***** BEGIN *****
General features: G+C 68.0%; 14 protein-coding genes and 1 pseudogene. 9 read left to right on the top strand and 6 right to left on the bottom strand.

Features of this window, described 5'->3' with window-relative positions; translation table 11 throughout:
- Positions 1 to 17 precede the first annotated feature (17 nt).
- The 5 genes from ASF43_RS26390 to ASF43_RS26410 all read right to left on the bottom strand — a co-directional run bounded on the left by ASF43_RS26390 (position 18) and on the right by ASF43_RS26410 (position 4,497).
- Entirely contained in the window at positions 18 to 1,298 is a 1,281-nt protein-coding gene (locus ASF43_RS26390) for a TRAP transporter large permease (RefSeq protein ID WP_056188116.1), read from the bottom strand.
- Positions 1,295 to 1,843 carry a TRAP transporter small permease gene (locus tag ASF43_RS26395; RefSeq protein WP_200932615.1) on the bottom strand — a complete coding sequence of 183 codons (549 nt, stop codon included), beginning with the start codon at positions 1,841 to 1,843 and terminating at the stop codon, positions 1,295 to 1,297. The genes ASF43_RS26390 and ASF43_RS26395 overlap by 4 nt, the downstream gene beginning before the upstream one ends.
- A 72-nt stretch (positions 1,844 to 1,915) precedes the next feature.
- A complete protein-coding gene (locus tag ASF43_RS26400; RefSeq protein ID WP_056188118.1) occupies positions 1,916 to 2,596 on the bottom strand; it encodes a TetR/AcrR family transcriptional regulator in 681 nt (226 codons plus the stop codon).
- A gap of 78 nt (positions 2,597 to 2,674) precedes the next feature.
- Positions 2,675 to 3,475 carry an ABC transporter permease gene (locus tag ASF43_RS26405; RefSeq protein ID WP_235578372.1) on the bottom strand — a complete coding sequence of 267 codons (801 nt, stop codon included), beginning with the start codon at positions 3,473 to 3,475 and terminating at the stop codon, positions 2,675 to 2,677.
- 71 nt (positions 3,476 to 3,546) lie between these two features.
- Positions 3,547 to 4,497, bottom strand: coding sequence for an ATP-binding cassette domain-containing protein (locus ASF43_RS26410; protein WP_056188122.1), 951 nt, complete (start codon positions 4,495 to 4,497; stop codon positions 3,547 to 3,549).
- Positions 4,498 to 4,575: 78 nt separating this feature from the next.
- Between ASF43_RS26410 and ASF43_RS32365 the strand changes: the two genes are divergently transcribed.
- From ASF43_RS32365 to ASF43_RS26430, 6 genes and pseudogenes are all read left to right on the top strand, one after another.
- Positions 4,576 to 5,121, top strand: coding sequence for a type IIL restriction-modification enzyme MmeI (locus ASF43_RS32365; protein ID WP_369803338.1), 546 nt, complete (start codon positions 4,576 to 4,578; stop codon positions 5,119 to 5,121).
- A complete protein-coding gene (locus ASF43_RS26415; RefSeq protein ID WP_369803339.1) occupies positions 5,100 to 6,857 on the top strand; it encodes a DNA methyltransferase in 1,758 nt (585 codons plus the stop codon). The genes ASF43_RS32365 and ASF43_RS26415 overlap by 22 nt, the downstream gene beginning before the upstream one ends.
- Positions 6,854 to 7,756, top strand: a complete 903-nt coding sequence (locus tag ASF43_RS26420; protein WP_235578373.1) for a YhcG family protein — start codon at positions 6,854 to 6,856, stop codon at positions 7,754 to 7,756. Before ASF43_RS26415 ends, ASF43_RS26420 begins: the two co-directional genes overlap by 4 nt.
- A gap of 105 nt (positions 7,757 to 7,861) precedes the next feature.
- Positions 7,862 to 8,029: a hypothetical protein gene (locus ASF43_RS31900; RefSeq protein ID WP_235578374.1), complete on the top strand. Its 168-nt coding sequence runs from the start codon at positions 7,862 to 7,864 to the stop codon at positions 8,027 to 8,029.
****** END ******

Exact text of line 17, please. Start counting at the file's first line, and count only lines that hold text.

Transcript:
- A complete protein-coding gene (locus ASF43_RS26415; RefSeq protein ID WP_369803339.1) occupies positions 5,100 to 6,857 on the top strand; it encodes a DNA methyltransferase in 1,758 nt (585 codons plus the stop codon). The genes ASF43_RS32365 and ASF43_RS26415 overlap by 22 nt, the downstream gene beginning before the upstream one ends.